Next Year Looms as a Challenge for Data Managers
Just before the 2016 Presidential Election, someone gave me a sticker that read “Giant Meteor: 2016 – Just end it already.” The sentiment perfectly captured what many people feel about this year. Even from a data perspective, it was not a great year for showcasing facts and information as star players in decision making.
As we go into 2017 with the hope that we can once again move to facts and reason, let’s look at what lies ahead for data and information in the business world.
Here are 7 areas to watch in 2017:
1. Data volumes will continue to grow exponentially as “things” start to shed volumes of information about what they are doing, where they are and other noted metrics.
Data volumes will increase to somewhere between 10 and 20 zettabytes.
In case you don’t know what a zettabyte is, it is 1,000,000,000,000 gigabytes. If grains of sand could be counted, we could use this metric to give us a good start.
Not only will the volume of data increase, but the velocity at which it comes our way will also grow as more information becomes real-time. And as we are beginning to see, the variety of the data that we need to manage our day to day business transactions is also growing.
Take financial, sales, marketing transaction data and couple it with web data from customer interactions, telemetric data from the products we sell and data from the “things” that interact in our business environment – such as meters and buildings – and suddenly you have more data than can be easily managed, leveraged or secured by ordinary means.
2. New tools will come to market to help manage data both from a storage capability as well as from a visualization standpoint.
Tools will continue to proliferate making it difficult for data managers to choose just the right one for your problem.
For those in larger companies, this proliferation will be difficult to control as business units try tools from various suppliers.
Even as you store all your music from your iPhone in a personal cloud, you are seeing companies begin to do the same with their transactional data.
From a data storage perspective, we will see the rise of virtual storage capability – that means that your data can be distributed to the cloud and managed in data stores where there is existing capacity. Into this environment you will also see tools like Docker come to the forefront in helping to consolidate datasets and manage data volumes in containers.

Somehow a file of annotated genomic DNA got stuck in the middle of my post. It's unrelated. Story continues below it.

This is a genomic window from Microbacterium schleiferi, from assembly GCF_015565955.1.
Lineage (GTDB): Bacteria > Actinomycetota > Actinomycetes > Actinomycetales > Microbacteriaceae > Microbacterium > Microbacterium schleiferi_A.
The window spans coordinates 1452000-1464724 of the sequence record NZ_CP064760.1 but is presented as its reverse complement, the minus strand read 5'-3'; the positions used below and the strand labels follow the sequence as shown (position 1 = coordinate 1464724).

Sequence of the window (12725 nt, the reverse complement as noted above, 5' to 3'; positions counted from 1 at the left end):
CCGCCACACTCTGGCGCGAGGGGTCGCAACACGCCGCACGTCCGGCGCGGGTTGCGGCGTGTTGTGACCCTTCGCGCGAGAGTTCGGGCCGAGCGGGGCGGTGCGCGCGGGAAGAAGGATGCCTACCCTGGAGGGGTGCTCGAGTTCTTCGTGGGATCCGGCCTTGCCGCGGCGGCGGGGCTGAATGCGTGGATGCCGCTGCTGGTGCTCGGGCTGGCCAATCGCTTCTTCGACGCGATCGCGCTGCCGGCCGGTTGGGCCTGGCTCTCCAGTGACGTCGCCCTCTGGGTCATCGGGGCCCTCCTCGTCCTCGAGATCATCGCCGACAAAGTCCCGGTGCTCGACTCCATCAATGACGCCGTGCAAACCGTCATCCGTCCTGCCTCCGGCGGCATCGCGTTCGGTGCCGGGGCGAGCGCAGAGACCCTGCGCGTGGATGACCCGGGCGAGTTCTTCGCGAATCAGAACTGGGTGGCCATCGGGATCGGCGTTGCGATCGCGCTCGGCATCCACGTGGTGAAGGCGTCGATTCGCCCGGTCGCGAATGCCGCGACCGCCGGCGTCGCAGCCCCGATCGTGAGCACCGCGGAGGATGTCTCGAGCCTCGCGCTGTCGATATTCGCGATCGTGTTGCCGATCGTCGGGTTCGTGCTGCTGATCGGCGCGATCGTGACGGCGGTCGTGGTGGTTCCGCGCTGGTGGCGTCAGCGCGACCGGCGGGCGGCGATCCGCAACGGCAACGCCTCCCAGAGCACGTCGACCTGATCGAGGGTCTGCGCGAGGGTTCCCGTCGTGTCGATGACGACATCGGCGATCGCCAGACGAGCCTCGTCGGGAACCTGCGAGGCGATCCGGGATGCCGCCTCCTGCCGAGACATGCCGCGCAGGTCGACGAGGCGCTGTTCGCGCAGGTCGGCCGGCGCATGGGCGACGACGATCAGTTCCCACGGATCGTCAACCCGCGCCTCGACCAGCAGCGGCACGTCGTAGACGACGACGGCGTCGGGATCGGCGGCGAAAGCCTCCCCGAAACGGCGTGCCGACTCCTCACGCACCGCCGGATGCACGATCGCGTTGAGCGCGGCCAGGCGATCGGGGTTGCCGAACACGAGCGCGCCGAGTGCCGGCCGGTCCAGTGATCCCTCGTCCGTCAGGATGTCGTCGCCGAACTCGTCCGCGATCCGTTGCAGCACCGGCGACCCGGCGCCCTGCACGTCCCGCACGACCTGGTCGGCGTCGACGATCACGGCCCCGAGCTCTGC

3. Privacy regulations will put pressure on data producers and processors.
Even as we are seeing the rise in data being moved to the cloud, we are also seeing privacy and security become more important to both consumers and B2B companies.
As corporations gear up to comply the Global Data Protection Regulation (GDPR) mandated by the European Union, they are scrambling to ensure that their data environments are secure both within their own firewalls but also with their suppliers and customers as well.
The GDPR goes into effect in May 2018 and carries with it stiff penalties if a company is unable to comply with its regulations, one of which is the “right to be forgotten.”
That simply means that should a person want, he can request that all instances of his online presence or descriptive information that could be used to identify him, be erased from your company’s data sources. For most companies, that is a difficult promise to make to consumers.
Next- 2017 areas 4 through 7 to watch
About the author
Theresa Kushner is a journalist-turned-marketer and currently Executive Vice President at Dell leading their state of the art nalytics initiative. Formerly she was Vice President of Enterprise Information Management at VMware responsible for master data management, business intelligence and advanced analytics. She and Maria Villar co-write a column for LatinBusinessToday.com. They are co-authors of Managing Your Business Data: From Chaos to Confidence, published by Racom Books in 2008.Website